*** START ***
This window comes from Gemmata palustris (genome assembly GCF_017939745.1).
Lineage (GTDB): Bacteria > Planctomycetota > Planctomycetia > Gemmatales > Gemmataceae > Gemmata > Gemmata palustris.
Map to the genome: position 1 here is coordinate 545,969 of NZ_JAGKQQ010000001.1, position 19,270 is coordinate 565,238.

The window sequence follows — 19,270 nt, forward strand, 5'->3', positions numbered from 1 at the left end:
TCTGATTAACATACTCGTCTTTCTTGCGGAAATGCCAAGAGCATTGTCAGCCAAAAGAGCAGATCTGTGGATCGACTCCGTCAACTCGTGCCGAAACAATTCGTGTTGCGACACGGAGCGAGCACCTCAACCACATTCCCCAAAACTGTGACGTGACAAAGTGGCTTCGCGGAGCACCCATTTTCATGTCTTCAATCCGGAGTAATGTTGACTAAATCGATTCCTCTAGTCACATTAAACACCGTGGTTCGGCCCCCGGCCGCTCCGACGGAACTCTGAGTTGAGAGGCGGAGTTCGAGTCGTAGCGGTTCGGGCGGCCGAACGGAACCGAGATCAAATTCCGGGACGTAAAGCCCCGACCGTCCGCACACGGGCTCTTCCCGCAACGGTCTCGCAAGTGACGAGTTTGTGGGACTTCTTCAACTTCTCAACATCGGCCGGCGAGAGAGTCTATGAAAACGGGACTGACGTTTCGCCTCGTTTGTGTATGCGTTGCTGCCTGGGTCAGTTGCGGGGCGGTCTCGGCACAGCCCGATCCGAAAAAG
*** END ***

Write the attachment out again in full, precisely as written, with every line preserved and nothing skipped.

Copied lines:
This window comes from Gemmata palustris (genome assembly GCF_017939745.1).
Lineage (GTDB): Bacteria > Planctomycetota > Planctomycetia > Gemmatales > Gemmataceae > Gemmata > Gemmata palustris.
Map to the genome: position 1 here is coordinate 545,969 of NZ_JAGKQQ010000001.1, position 19,270 is coordinate 565,238.

The window sequence follows — 19,270 nt, forward strand, 5'->3', positions numbered from 1 at the left end:
TCTGATTAACATACTCGTCTTTCTTGCGGAAATGCCAAGAGCATTGTCAGCCAAAAGAGCAGATCTGTGGATCGACTCCGTCAACTCGTGCCGAAACAATTCGTGTTGCGACACGGAGCGAGCACCTCAACCACATTCCCCAAAACTGTGACGTGACAAAGTGGCTTCGCGGAGCACCCATTTTCATGTCTTCAATCCGGAGTAATGTTGACTAAATCGATTCCTCTAGTCACATTAAACACCGTGGTTCGGCCCCCGGCCGCTCCGACGGAACTCTGAGTTGAGAGGCGGAGTTCGAGTCGTAGCGGTTCGGGCGGCCGAACGGAACCGAGATCAAATTCCGGGACGTAAAGCCCCGACCGTCCGCACACGGGCTCTTCCCGCAACGGTCTCGCAAGTGACGAGTTTGTGGGACTTCTTCAACTTCTCAACATCGGCCGGCGAGAGAGTCTATGAAAACGGGACTGACGTTTCGCCTCGTTTGTGTATGCGTTGCTGCCTGGGTCAGTTGCGGGGCGGTCTCGGCACAGCCCGATCCGAAAAAG